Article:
A Smoking Intervention Leads to Lasting Results
A CT scan, regardless of the result, led smokers to quit

It’s now easier than ever to see what smoking does to the lungs. Exhibits like Body Worlds, which educate visitors about their anatomy, have traveled the globe, and in many places cigarette packs are adorned with images of blackened lungs. Yet for many smokers, seeing someone else’s lungs isn’t enough to make them quit. Researchers have found that the results are different when smokers see their own lungs.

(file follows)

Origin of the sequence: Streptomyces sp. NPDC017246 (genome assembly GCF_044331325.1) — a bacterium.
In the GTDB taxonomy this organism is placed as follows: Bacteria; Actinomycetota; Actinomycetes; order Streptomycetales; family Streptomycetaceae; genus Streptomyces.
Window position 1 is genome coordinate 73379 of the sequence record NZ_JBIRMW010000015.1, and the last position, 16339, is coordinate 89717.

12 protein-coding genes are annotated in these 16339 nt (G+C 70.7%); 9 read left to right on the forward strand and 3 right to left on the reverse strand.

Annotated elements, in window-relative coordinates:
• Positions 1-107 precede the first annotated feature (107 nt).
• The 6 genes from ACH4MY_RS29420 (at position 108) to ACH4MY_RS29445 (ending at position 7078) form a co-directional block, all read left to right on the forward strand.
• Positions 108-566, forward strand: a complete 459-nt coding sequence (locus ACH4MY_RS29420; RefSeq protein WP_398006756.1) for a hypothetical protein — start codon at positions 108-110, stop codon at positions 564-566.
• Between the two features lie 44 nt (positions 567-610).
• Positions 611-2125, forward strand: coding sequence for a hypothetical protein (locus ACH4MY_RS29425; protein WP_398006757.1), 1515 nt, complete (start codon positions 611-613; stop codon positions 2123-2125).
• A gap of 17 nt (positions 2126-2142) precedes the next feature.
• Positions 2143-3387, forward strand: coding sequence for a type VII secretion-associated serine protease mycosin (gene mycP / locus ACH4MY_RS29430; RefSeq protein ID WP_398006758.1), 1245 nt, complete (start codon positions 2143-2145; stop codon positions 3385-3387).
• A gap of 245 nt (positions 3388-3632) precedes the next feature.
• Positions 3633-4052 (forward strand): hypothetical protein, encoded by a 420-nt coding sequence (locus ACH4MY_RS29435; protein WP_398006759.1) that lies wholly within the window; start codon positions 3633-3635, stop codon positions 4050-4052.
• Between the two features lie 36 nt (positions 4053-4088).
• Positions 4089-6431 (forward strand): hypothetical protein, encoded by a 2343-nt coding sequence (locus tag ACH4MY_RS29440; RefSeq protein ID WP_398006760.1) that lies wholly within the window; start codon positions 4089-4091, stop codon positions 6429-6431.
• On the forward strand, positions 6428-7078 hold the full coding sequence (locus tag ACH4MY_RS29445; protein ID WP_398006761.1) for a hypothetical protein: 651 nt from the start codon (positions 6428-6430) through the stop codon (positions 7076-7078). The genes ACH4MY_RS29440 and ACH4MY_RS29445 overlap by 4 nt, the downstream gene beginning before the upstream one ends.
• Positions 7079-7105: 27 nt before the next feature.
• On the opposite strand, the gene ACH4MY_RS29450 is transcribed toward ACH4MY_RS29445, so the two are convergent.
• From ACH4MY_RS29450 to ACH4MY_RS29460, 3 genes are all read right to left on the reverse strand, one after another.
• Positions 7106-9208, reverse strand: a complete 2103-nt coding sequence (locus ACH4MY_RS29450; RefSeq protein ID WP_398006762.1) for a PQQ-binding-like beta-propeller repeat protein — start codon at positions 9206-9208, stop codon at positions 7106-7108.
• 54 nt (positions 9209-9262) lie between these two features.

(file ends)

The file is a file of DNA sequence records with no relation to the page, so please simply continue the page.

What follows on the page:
In a recent study at the University of Liverpool, smokers underwent a CT scan and—regardless of what the scan showed—were more likely to quit than a control group after two weeks and two years. Researchers are now working to determine the best way to integrate this screening with other smoking cessation programs.

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